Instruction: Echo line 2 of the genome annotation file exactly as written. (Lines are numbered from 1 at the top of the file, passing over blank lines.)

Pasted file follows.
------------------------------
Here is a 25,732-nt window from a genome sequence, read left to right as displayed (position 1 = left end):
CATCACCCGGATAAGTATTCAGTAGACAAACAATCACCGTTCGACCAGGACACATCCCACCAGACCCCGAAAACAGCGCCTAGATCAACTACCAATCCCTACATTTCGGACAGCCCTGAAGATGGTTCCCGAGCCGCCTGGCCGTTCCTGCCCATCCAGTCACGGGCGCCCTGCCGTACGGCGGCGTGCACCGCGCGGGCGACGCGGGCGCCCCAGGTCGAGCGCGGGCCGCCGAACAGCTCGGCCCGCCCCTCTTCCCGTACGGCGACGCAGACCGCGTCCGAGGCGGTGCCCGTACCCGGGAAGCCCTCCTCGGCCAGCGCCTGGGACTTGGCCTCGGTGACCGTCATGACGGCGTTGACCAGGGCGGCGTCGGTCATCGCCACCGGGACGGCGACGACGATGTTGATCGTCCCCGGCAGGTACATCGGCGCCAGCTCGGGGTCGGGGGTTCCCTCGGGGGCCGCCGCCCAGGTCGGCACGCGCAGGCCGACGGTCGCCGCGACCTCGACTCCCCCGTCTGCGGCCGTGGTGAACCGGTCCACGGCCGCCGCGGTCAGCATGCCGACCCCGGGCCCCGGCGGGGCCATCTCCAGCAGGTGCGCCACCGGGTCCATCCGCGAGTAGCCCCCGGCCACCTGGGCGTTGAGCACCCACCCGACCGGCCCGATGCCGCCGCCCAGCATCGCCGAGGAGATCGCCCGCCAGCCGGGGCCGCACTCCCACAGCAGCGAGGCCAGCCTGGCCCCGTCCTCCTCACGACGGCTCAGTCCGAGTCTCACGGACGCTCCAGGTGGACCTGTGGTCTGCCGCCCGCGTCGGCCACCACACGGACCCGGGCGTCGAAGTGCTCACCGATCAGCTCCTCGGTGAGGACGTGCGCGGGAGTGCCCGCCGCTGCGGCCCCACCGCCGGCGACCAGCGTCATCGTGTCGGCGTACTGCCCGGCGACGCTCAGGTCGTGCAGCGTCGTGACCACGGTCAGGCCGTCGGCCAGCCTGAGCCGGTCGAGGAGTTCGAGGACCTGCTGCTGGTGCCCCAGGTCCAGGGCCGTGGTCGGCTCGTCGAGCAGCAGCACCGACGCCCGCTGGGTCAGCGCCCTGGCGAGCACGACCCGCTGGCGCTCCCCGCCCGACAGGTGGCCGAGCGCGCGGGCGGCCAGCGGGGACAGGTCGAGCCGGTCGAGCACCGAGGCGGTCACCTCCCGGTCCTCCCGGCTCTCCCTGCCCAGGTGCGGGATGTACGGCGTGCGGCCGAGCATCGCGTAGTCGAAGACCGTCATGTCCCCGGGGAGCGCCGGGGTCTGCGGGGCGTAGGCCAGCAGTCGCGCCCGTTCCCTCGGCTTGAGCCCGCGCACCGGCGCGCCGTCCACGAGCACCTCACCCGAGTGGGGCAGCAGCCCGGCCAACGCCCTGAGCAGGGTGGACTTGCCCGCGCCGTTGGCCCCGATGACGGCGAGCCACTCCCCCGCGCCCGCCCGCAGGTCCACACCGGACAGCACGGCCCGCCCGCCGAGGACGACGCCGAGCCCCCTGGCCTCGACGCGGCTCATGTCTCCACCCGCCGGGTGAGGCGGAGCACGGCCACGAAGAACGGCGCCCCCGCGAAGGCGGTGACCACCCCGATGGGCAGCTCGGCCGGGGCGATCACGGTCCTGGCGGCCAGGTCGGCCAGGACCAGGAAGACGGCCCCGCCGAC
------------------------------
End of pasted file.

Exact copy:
CATCACCCGGATAAGTATTCAGTAGACAAACAATCACCGTTCGACCAGGACACATCCCACCAGACCCCGAAAACAGCGCCTAGATCAACTACCAATCCCTACATTTCGGACAGCCCTGAAGATGGTTCCCGAGCCGCCTGGCCGTTCCTGCCCATCCAGTCACGGGCGCCCTGCCGTACGGCGGCGTGCACCGCGCGGGCGACGCGGGCGCCCCAGGTCGAGCGCGGGCCGCCGAACAGCTCGGCCCGCCCCTCTTCCCGTACGGCGACGCAGACCGCGTCCGAGGCGGTGCCCGTACCCGGGAAGCCCTCCTCGGCCAGCGCCTGGGACTTGGCCTCGGTGACCGTCATGACGGCGTTGACCAGGGCGGCGTCGGTCATCGCCACCGGGACGGCGACGACGATGTTGATCGTCCCCGGCAGGTACATCGGCGCCAGCTCGGGGTCGGGGGTTCCCTCGGGGGCCGCCGCCCAGGTCGGCACGCGCAGGCCGACGGTCGCCGCGACCTCGACTCCCCCGTCTGCGGCCGTGGTGAACCGGTCCACGGCCGCCGCGGTCAGCATGCCGACCCCGGGCCCCGGCGGGGCCATCTCCAGCAGGTGCGCCACCGGGTCCATCCGCGAGTAGCCCCCGGCCACCTGGGCGTTGAGCACCCACCCGACCGGCCCGATGCCGCCGCCCAGCATCGCCGAGGAGATCGCCCGCCAGCCGGGGCCGCACTCCCACAGCAGCGAGGCCAGCCTGGCCCCGTCCTCCTCACGACGGCTCAGTCCGAGTCTCACGGACGCTCCAGGTGGACCTGTGGTCTGCCGCCCGCGTCGGCCACCACACGGACCCGGGCGTCGAAGTGCTCACCGATCAGCTCCTCGGTGAGGACGTGCGCGGGAGTGCCCGCCGCTGCGGCCCCACCGCCGGCGACCAGCGTCATCGTGTCGGCGTACTGCCCGGCGACGCTCAGGTCGTGCAGCGTCGTGACCACGGTCAGGCCGTCGGCCAGCCTGAGCCGGTCGAGGAGTTCGAGGACCTGCTGCTGGTGCCCCAGGTCCAGGGCCGTGGTCGGCTCGTCGAGCAGCAGCACCGACGCCCGCTGGGTCAGCGCCCTGGCGAGCACGACCCGCTGGCGCTCCCCGCCCGACAGGTGGCCGAGCGCGCGGGCGGCCAGCGGGGACAGGTCGAGCCGGTCGAGCACCGAGGCGGTCACCTCCCGGTCCTCCCGGCTCTCCCTGCCCAGGTGCGGGATGTACGGCGTGCGGCCGAGCATCGCGTAGTCGAAGACCGTCATGTCCCCGGGGAGCGCCGGGGTCTGCGGGGCGTAGGCCAGCAGTCGCGCCCGTTCCCTCGGCTTGAGCCCGCGCACCGGCGCGCCGTCCACGAGCACCTCACCCGAGTGGGGCAGCAGCCCGGCCAACGCCCTGAGCAGGGTGGACTTGCCCGCGCCGTTGGCCCCGATGACGGCGAGCCACTCCCCCGCGCCCGCCCGCAGGTCCACACCGGACAGCACGGCCCGCCCGCCGAGGACGACGCCGAGCCCCCTGGCCTCGACGCGGCTCATGTCTCCACCCGCCGGGTGAGGCGGAGCACGGCCACGAAGAACGGCGCCCCCGCGAAGGCGGTGACCACCCCGATGGGCAGCTCGGCCGGGGCGATCACGGTCCTGGCGGCCAGGTCGGCCAGGACCAGGAAGACGGCCCCGCCGAC